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International Financial Linkages. ECB-CFS workshop on “Capital Markets and Financial Integration in Europe” Bank of Finland, March 12, 2003. K. Geert Rouwenhorst Yale School of Management. Henry Lowenfeld, 1909.

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International Financial Linkages


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    1. International Financial Linkages ECB-CFS workshop on “Capital Markets and Financial Integration in Europe” Bank of Finland, March 12, 2003 K. Geert Rouwenhorst Yale School of Management

    2. Henry Lowenfeld, 1909 “It is significant to see how entirely all the rest of the Geographically Distributed stocks differ in their price movements from the British stock. It is this individuality of movement on the part of each security, included in a well-distributed Investment List, which ensures the first great essential of successful investment, namely, Capital Stability.” From: Investment and Exact Science, 1909.

    3. History of Diversification • First Mutual Fund: Eendracht Maakt Magt (1774) • Danish and Viennese banks • Danish Tolls and Holstein • Russia and Sweden • Brunswick and Mecklenburg • Postal services of Saxony • Spanish Canals of Taouste and Imperial • British Colonies • Essequebo • Berbice • Danish American Islands

    4. Diversification: 18th Century Mutual Funds • In the portfolio construction the fund “will observe as much as possible an equal proportionality” • “Because nothing is completely certain, but subject to fluctuations, it is dangerous to allocate all capital to a single security” • “Nobody will have reason to believe that all securities will stop paying off at the same time thereby losing the entire invested capital”

    5. Globalization and Financial Linkages • Common wisdom is that globalization and integration of markets accentuates financial linkages (correlations) • Business cycle synchronization • Policy coordination • Coordination of institutions • Decrease in “home bias” of investors • Globalization of firms • Globalization and integration also allows country specialization

    6. Globalization and Financial Linkages • Expansion of investment opportunities • Lowering of transactions costs • Trade where costs are lowest • Competition among exchanges • Cross-listing / depository receipts / global shares • Cost of capital / Expected returns • Change in covariance structure of returns affecting portfolio risk / benefits of diversification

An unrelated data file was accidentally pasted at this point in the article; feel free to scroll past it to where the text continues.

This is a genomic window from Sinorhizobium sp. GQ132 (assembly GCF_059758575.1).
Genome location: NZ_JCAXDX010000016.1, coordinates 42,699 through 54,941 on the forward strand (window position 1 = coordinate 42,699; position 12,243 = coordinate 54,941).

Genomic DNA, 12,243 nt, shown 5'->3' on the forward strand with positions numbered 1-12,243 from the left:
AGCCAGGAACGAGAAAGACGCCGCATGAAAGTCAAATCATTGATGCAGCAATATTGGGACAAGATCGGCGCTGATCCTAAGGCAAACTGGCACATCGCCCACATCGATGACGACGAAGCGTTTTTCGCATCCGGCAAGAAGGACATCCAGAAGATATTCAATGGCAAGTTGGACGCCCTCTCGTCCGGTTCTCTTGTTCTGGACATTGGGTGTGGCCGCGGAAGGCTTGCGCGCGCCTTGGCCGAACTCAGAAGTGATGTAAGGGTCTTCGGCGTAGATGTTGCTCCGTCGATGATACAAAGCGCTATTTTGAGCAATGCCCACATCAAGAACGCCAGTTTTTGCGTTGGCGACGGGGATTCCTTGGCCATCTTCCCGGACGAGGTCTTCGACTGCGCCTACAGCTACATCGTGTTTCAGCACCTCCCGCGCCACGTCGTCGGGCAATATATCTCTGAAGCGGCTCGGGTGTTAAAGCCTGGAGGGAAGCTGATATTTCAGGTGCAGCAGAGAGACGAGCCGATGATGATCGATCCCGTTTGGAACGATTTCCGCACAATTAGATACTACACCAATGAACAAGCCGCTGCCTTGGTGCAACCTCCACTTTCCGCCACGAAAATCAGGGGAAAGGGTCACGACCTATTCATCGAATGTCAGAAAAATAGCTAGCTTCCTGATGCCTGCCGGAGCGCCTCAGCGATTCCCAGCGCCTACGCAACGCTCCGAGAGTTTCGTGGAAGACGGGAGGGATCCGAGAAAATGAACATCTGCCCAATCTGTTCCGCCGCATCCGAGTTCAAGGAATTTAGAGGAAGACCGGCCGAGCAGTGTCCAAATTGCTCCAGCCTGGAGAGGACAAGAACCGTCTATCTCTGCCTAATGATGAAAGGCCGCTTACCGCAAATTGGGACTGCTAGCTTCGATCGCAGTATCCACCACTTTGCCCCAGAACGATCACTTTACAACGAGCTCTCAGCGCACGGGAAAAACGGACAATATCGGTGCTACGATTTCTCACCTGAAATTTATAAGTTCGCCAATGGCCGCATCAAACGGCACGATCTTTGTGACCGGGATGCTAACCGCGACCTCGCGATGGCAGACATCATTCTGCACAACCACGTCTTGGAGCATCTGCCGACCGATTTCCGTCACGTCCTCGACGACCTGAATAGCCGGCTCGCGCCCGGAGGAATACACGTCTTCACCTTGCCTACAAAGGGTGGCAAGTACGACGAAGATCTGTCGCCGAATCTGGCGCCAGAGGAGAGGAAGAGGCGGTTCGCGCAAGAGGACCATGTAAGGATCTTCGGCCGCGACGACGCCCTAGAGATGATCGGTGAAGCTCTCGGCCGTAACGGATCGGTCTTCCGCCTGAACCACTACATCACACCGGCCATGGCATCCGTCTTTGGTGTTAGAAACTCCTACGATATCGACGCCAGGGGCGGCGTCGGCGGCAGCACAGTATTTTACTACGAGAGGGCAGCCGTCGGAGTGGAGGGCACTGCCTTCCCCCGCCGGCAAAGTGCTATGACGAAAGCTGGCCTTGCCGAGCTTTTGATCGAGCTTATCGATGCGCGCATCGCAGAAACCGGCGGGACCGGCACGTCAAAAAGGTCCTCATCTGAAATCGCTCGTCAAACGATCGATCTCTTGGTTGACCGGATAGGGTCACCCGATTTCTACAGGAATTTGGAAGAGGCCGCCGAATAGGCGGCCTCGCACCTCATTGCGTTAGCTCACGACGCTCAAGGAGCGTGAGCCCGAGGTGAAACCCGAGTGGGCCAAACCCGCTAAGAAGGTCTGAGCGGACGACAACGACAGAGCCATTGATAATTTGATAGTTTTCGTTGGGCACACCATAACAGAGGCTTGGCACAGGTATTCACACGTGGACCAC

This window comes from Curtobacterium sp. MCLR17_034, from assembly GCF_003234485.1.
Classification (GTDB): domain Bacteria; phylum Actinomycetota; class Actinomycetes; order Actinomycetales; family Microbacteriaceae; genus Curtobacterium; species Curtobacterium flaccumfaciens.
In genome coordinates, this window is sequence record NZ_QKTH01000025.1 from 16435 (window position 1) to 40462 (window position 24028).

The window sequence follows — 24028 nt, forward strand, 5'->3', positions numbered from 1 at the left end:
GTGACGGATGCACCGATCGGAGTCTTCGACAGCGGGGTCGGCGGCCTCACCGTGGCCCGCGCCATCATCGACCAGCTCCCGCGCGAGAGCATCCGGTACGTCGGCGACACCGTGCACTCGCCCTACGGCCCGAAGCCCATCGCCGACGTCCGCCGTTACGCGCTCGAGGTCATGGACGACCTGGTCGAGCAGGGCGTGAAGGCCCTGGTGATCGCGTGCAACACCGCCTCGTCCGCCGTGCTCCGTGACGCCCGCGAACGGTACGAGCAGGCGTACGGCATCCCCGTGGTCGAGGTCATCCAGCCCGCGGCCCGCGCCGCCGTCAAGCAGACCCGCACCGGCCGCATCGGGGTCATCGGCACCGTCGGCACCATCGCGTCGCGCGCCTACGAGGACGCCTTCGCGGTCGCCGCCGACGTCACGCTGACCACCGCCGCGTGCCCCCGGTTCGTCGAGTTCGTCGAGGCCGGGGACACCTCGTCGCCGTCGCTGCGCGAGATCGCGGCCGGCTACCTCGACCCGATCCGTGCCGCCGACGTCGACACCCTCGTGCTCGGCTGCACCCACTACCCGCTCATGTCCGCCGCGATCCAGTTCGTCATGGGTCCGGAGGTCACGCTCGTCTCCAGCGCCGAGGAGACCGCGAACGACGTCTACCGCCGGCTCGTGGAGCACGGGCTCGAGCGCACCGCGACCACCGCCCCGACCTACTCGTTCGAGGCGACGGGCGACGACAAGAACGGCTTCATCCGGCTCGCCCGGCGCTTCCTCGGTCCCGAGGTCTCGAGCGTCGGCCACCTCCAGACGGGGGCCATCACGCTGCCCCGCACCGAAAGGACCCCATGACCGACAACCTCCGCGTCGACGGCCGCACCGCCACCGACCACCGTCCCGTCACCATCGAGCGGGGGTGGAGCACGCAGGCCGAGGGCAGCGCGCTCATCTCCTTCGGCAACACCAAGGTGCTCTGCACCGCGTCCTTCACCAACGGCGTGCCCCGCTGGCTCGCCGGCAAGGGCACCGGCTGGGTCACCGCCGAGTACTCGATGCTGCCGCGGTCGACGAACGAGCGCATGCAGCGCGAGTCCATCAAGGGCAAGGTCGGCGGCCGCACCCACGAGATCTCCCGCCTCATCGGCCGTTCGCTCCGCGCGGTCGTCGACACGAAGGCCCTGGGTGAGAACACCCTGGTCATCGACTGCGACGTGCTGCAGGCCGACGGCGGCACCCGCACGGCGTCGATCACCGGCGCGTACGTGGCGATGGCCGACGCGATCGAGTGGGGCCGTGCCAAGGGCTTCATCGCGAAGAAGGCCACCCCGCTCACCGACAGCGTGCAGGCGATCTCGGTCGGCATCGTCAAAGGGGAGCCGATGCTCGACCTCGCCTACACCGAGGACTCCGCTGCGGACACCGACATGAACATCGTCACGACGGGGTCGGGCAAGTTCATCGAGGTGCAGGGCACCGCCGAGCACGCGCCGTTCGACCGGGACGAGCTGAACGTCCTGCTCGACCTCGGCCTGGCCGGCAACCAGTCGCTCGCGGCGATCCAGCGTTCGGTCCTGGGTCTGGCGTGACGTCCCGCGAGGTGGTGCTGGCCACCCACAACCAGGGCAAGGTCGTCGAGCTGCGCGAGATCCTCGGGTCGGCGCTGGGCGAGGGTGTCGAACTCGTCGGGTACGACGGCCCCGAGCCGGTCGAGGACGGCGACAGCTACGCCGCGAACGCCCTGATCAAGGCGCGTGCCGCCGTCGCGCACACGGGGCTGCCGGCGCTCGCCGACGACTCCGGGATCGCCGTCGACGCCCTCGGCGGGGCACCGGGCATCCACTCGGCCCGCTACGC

7. What is the overall effect? • Decrease in expected returns • Higher correlation between asset markets • More markets for investment • Increase in the types of marketed securities • Potential synchronization of business cycles • Increased policy coordination Net effect?

    8. Average Correlation US UK Germany France

    9. The Role of Emerging Markets • Expand the investment opportunity set • Are imperfectly correlated with existing markets • What is the relative contribution of changing correlations and evolution in the investment opportunity set for diversification benefits?

    10. Globalization: How do Correlations Change? • Does location of a firm matter? • Industry membership may become more important • What happens to residual risk?

    11. European Equity Markets • Increased industry importance • Countries become less important • Why does it still matter? • Residual risk is increasing: cost of not being diversified is going up

    12. Global Linkages of Other Markets • Bond markets • Interest rate correlations have increased in Europe before EMU • Reduction of Bond market diversification • Real estate markets • Non-tradable goods • But linked through • business cycle correlations • Interest rate correlations • exchange rate correlations

    13. International Financial Linkages- Summary - • There is reason to believe that international financial linkages are becoming stronger. • World is not yet a global place • Expansion of investment opportunity set should give some compensation for investors who seek diversification • Number of markets • Expansion of tradable assets: new markets / securities